Its summer in Wisconsin, and that means marathon season is right around the corner. There’s no shortage of local events for runners to participate in, and after more than a year of cancellations, runners are itching to get back in the race.
Completing a marathon can be a great experience and provides a significant sense of accomplishment to runners. But whether you’re a veteran marathoner or just getting started, there are basic guidelines every runner should follow before hitting the starting line.
Make Sure You’re Ready
Generally speaking, even first-time marathoners have a fair amount of running experience. Although not a hard and fast rule, it’s recommended that you not attempt to run a marathon unless you’ve been running for at least a year, are able to run 15 to 25 miles per week, and have previously run in one or two 5K races.
Training should begin approximately 16-24 weeks before the marathon, include ample rest days, and alternate between vigorous and light training days.
Get Professional Advice
The best first step you can take when preparing for a marathon is to consult your trusted primary care physician. He or she can perform the physical evaluation necessary to help you build a marathon training plan appropriate for your fitness and skill level.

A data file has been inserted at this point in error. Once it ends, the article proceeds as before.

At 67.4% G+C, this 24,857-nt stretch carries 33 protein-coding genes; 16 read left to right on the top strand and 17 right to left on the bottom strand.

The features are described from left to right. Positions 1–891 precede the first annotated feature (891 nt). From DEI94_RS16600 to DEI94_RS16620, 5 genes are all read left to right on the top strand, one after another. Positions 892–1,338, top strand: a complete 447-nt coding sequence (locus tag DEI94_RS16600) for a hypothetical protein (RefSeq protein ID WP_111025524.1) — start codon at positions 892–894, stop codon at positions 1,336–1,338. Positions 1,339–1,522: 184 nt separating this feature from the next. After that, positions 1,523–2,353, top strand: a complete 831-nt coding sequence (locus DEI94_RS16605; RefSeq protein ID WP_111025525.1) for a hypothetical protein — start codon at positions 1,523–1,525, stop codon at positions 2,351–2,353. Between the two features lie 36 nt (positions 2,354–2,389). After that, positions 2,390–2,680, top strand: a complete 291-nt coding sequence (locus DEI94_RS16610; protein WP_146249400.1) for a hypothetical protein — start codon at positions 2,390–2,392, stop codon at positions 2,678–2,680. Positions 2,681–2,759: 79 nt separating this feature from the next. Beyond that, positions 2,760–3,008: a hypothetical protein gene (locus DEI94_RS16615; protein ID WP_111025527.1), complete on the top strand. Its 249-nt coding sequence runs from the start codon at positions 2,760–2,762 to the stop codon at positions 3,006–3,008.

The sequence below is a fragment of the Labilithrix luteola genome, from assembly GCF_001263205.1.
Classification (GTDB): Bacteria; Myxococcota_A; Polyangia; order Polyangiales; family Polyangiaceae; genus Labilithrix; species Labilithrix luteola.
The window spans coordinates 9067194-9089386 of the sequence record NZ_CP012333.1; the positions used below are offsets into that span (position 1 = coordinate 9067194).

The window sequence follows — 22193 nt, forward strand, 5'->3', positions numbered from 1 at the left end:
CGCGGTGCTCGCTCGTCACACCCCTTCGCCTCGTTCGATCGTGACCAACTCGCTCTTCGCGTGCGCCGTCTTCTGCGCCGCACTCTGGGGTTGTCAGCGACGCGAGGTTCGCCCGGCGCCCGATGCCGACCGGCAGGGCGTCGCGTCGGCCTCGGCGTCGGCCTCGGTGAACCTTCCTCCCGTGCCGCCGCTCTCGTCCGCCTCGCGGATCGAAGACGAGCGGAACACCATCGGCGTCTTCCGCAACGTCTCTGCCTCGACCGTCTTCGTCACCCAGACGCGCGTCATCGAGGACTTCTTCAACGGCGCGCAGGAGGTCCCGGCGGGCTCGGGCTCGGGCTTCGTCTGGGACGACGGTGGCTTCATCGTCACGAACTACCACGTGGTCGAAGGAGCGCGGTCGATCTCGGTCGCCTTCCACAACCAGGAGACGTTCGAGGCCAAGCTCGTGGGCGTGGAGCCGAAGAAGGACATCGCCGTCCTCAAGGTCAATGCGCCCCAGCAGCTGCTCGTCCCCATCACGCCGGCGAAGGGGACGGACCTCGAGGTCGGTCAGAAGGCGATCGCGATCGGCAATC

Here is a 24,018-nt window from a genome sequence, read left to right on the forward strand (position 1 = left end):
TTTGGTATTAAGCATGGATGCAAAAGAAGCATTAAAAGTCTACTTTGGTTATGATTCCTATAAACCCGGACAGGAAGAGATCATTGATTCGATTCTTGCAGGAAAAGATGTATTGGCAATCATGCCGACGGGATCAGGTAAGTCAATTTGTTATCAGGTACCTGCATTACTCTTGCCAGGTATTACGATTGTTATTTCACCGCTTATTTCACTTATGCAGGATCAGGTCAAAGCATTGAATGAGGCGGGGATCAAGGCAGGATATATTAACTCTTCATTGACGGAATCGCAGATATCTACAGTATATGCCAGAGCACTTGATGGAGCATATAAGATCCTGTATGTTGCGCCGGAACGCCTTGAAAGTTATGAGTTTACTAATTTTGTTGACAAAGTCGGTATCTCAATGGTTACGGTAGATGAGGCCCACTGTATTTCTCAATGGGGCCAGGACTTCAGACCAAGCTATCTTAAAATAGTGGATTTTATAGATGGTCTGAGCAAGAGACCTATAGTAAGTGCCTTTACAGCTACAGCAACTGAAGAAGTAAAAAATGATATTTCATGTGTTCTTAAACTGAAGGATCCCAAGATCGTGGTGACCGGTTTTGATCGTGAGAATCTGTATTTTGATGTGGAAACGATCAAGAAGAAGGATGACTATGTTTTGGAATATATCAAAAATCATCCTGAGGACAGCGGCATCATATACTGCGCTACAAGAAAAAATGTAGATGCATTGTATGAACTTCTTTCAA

“Ask for tips from a trainer, physical therapist, or doctor on the best way to train,” said Dr. Diana Young, Orthopedic Surgeon at ThedaCare. “Any time you’re going to do a marathon, especially if you’re new to it, you should have a training plan that incorporates gradual increases in distance. If you push yourself too hard, too quickly, there is a strong likelihood of injury.”
Hydrate and Nourish Your Body
The best complement to any fitness regimen is an equally well thought out nutrition plan. Test out different foods and drinks while training to see what works best for you; then replicate the day of the race. Energy bars and drinks, fruit, and other sugary-type snacks are great sources of energy. It’s also important to incorporate a good amount of protein and iron, and focus on foods rich in carbohydrates and low in fat.
Equally important is the need to stay hydrated.
“There is such a thing as too much water when running,” warned Dr. Young. “You have to replace the electrolytes you’re losing as well as the water. There are a variety of sports drinks and other electrolyte-rich foods that can be incorporated to make sure both are adequately replenished.”
Stretch It Out
Proper stretching before and after each training session and race is critical. Stretching can vary from one runner to the next, but generally speaking, they should focus on major muscle groups, like quads, hamstrings, as well as the Achilles’ tendon.
“Stretches for cooling down are equally as important,” said Dr. Young. “Properly warming up and cooling down is a key component to any training plan and vital to preventing injury.”
Wear the Right Shoes
A good pair of running shoes won’t just boost your performance, they’ll help you avoid the risk of injury. Running shoes are actually designed to accommodate your specific foot type and gait, cushioning the foot and lessening the impact of each step.